As a high school student in Ukraine, Vitaly was deeply moved by live broadcasts of the country’s Revolution of Dignity, a series of violent clashes between protestors and state forces that led to the ouster of President Viktor Yanukovych. From that time on, Vitaly vowed to defend Ukraine, so a few months after turning 18 years old in 2018, Vitaly joined the military and was deployed to fight against pro-Russian forces in the Donetsk region. Despite being sent home after a sniper’s bullet damaged a nerve in his hand, Vitaly resolved to fight for his country again, exercising on his own to regain strength and mobility. When Russia invaded Ukraine in February 2022, he was working in Poland, but within a week, he had traveled home and joined up with a combat unit. Several months into his service, his left wrist was severely injured by artillery fire during a tank assault and again when cluster bombs exploded in front of him after a doctor treated the wound. Although he was evacuated and received additional medical care a short time later, Vitaly’s hand needed to be amputated.
State-of-the-Art Care for Devastating Injuries
During his recovery process, Vitaly learned of the Superhumans Center, a state-of-the-art medical facility that provides prosthetics and rehabilitation to the injured. Founded by Ukrainian entrepreneur Andrey Stavnitser, who co-owns a private port, Superhumans treats soldiers and civilians who have lost limbs, hands, and feet by explosives, gunfire, and other weapons. Among the tens of thousands of Ukrainian civilians and soldiers killed or wounded since the 2022 invasion, thousands have suffered such disfiguring injuries. When he received one of the first two bionic hands provided by Superhumans in early 2023, Vitaly described himself as ecstatic and like a child receiving a toy he really wanted. He has since been training in the gym so he can return to normal activities — and possibly fight for his country again.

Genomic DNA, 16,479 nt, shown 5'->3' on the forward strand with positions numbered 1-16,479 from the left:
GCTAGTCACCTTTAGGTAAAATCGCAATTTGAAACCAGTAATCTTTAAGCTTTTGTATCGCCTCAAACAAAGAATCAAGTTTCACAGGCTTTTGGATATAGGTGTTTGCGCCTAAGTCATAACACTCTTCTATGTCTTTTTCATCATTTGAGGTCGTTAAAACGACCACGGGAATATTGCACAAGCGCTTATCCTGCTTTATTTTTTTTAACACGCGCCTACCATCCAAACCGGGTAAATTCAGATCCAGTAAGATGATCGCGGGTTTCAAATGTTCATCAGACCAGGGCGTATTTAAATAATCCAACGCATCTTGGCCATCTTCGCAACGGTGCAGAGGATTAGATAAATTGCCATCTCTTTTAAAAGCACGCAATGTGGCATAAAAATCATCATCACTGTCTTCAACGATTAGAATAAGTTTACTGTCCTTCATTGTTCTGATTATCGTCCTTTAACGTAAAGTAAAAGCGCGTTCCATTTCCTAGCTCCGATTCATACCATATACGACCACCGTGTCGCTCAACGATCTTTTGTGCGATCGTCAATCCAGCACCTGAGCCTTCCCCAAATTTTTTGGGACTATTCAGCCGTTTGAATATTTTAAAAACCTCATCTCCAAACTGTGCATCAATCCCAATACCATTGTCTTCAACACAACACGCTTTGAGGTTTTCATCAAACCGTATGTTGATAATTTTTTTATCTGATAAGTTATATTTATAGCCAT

Creating a Pipeline for Giving
Through his work with the health care sector, now-retired Mintz attorney Stephen Weiner learned of Ukrainian nationals who were in touch with American donors interested in helping the Superhumans team. To maximize donations, the Ukrainians knew they needed to create a US-based 501(c)(3) organization, which would enable US citizens to make tax-deductible contributions. So, Steve reached out to colleagues for help, including Health Law attorneys Kate Stewart and Cody Keetch and Private Client attorney Peter Miller.
Working with Ukrainians taking refuge in a variety of countries because of the conflict, the Mintz team launched and incorporated a US nonprofit, Superhumans Ukraine Inc., in August 2022. To address the IRS’s trepidation about approving a nonprofit established solely to make grants to overseas groups, the team drafted a compelling story focusing on the life-changing services the Superhumans Center could provide to people who had sustained catastrophic injuries. During the application process, Mintz Private Client attorney Susan Kealy provided guidance on technical issues. By November, the attorneys had obtained a 501(c)(3) designation for the US nonprofit, allowing eligible US taxpayers to take deductions for their 2022 donations to the charity.
Tax-Exempt Donations Advance Rehabilitation and Healing
By the spring of 2023, the US-based Superhumans nonprofit had raised several million dollars. Although it is currently focused solely on supporting the Superhumans Center, the organization’s mission allows it to direct funds to other charities supporting people harmed in the Russian invasion of Ukraine.
“It was very rewarding to use my skills and knowledge to help secure tax-exempt status for an organization that will have a profound impact on people’s lives,” Cody said.
Pro Bono Team
Susan M. Kealy, Special Counsel
Cody Keetch, Associate
Peter M. Miller, Member / Chair, Private Client Practice
Kate F. Stewart, Of Counsel
“Mintz provides an incredible level of support to attorneys and professionals at the firm who want to make a difference in the world. I was honored to work on a project that will help individuals severely injured by the war in Ukraine to get prosthetics and other critical medical services.”